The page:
P. 1
Brave Men and Women

Brave Men and Women

|Views: 30|Likes:
Publicado porDharmsen Soni

More info:

Published by: Dharmsen Soni on Jan 26, 2011
Copyright:Attribution Non-commercial


Read on Scribd mobile: iPhone, iPad and Android.
download as PDF, TXT or read online from Scribd
See more
See less





In the midst of his popularity he thought always of America, and often
wished that the cost of the banquets bestowed upon him could be poured
into the treasury of Congress. His favorite project at that time was the
invasion of England--Paul Jones to command the fleet, and he himself the
army. When this scheme was given up, he joined all his influence with that
of Franklin to induce the French Government to send to America a
powerful fleet and a considerable army. When he had secured the promise
of this valuable aid, he returned to America and served again in the armies
of the young republic.

The success of the United States so confirmed him in his attachment to
republican institutions, that he remained their devoted adherent and
advocate as long as he lived.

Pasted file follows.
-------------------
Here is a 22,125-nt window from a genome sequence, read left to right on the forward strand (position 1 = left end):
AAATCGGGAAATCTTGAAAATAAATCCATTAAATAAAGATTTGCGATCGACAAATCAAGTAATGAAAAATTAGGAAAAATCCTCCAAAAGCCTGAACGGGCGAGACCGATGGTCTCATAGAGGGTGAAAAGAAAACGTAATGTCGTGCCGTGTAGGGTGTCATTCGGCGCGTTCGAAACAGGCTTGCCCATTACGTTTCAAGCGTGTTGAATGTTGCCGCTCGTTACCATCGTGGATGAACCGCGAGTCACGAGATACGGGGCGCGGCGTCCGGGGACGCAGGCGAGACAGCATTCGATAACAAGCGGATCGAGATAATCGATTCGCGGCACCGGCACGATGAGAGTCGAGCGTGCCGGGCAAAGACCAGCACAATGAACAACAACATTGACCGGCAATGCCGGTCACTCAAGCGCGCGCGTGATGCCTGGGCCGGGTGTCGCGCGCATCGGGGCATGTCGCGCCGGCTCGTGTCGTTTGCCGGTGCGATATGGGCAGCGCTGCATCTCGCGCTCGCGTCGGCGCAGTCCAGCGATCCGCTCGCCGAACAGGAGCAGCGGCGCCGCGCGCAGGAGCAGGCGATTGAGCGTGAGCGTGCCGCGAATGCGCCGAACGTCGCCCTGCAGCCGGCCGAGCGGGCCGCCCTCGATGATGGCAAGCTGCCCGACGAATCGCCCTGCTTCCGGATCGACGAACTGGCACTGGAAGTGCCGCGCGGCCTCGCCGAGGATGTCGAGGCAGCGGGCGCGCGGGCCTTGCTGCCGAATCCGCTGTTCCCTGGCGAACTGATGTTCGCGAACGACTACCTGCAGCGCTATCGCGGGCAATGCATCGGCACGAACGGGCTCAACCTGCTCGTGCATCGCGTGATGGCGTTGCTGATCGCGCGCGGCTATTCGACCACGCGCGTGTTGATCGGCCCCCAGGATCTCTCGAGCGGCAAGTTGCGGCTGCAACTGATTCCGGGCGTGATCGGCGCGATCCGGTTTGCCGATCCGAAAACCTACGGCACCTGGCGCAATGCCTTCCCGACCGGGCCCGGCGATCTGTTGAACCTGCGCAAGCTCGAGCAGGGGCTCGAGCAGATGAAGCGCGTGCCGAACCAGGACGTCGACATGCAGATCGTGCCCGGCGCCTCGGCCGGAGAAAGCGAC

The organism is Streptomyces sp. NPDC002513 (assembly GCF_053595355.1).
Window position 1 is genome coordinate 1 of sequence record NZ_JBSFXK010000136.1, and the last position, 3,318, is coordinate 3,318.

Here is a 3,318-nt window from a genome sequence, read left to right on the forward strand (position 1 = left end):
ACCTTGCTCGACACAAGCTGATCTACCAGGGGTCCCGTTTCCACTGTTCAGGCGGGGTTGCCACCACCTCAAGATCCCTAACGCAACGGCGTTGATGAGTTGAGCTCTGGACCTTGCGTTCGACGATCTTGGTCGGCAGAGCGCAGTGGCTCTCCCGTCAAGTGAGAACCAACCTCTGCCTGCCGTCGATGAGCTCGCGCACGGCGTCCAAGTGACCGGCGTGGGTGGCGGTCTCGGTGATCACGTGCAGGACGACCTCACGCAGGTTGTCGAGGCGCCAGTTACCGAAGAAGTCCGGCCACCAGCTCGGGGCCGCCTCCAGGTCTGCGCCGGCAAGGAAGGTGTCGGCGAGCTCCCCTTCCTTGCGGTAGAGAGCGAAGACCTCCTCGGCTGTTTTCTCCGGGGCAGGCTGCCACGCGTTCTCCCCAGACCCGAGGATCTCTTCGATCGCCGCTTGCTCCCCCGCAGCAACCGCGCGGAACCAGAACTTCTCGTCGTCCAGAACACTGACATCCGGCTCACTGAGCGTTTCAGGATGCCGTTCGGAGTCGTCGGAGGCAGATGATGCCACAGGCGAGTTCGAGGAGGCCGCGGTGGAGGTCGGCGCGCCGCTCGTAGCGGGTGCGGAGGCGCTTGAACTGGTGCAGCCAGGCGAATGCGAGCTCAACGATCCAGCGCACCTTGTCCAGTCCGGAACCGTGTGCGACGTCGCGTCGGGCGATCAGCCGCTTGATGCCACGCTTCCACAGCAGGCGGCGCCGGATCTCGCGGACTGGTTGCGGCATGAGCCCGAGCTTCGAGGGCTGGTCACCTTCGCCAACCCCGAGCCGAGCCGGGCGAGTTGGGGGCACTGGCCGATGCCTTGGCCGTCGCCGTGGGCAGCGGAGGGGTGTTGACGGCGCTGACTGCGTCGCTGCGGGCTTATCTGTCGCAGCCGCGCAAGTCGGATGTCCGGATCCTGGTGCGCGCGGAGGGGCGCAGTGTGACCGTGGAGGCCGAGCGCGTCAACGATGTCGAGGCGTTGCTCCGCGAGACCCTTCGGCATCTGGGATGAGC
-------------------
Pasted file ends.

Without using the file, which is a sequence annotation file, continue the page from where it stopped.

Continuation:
"May this revolution," said he once to Congress, "serve as a lesson to
oppressors, and as an example to the oppressed."

And, in one of his letters from the United States occurs this sentence: "I
have always thought that a king was at least a useless being; viewed from
this side of the ocean, a king cuts a poor figure indeed."

By the time he had left America, at the close of the war, he had expended in
the service of Congress seven hundred thousand francs--a free gift to the
cause of liberty.

One of the most pleasing circumstances of La Fayette's residence in
America was the affectionate friendship which existed between himself and
General Washington. He looked up to Washington as to a father as well as
a chief; and Washington regarded him with a tenderness truly paternal. La
Fayette named his eldest son George Washington, and never omitted any
opportunity to testify his love and admiration for the illustrious American.
Franklin, too, was much attached to the youthful enthusiast, and privately
wrote to General Washington, asking him, for the sake of the young and
anxious wife of the marquis, not to expose his life except in an important
and decisive engagement.

You're Reading a Free Preview

/*********** DO NOT ALTER ANYTHING BELOW THIS LINE ! ************/ var s_code=s.t();if(s_code)document.write(s_code)//-->